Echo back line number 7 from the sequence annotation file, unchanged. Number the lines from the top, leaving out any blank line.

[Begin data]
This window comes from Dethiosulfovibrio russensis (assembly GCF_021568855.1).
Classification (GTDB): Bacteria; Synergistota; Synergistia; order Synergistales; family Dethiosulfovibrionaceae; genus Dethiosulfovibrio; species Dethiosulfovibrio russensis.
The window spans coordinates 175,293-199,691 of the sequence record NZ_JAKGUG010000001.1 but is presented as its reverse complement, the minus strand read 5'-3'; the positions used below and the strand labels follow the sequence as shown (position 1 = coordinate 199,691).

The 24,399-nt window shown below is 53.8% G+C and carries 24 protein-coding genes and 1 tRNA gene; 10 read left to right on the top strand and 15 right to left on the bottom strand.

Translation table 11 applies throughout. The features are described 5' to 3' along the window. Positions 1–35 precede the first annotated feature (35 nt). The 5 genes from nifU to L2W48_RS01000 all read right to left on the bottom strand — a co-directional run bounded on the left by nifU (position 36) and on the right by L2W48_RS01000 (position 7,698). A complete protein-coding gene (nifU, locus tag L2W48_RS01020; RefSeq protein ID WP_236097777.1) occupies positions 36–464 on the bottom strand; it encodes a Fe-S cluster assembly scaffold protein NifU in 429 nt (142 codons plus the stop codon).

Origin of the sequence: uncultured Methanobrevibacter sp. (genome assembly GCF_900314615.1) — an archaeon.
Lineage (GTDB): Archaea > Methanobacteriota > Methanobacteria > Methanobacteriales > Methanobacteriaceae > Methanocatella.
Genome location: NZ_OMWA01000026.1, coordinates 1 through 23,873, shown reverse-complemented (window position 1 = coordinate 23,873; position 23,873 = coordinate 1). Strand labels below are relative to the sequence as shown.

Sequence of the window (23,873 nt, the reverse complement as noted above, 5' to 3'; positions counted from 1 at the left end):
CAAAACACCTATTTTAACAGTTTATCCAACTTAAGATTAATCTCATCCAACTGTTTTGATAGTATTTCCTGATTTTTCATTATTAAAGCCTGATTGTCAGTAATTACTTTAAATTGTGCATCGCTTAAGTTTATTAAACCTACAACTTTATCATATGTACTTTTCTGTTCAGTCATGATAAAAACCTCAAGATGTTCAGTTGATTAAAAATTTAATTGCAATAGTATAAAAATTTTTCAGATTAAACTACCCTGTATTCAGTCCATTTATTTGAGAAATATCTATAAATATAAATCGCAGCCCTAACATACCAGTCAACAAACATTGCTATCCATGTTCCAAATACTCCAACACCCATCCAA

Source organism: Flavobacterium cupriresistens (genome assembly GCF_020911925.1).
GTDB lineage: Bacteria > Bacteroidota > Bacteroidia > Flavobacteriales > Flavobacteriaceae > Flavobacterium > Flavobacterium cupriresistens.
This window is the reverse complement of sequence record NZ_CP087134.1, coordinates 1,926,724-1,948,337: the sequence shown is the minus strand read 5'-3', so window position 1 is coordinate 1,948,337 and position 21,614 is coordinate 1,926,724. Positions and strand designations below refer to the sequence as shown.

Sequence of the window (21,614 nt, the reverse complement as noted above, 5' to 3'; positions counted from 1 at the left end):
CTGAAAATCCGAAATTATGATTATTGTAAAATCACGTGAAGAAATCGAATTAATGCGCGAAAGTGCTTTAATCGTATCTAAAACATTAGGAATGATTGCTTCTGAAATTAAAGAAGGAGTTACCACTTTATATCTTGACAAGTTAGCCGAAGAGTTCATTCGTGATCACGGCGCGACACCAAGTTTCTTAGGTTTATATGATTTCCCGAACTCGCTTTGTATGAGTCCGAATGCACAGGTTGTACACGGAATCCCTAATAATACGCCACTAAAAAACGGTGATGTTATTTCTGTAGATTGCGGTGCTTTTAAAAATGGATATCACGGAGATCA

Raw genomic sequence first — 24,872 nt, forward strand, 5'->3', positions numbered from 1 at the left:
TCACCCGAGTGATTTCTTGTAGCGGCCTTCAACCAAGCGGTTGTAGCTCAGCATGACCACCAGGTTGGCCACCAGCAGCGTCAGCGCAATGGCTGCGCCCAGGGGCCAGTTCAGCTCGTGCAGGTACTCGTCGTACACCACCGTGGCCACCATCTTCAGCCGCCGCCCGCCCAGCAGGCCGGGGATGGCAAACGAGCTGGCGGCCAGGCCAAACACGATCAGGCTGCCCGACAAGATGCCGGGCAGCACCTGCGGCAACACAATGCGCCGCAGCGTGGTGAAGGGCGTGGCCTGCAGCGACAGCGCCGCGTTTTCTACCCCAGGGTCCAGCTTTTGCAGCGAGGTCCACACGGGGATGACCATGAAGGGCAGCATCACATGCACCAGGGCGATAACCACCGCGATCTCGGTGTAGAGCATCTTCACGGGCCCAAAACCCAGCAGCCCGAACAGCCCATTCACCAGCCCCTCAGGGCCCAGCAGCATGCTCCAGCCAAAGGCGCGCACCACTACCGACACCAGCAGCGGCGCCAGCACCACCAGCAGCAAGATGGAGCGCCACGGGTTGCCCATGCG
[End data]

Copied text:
Lineage (GTDB): Archaea > Methanobacteriota > Methanobacteria > Methanobacteriales > Methanobacteriaceae > Methanocatella.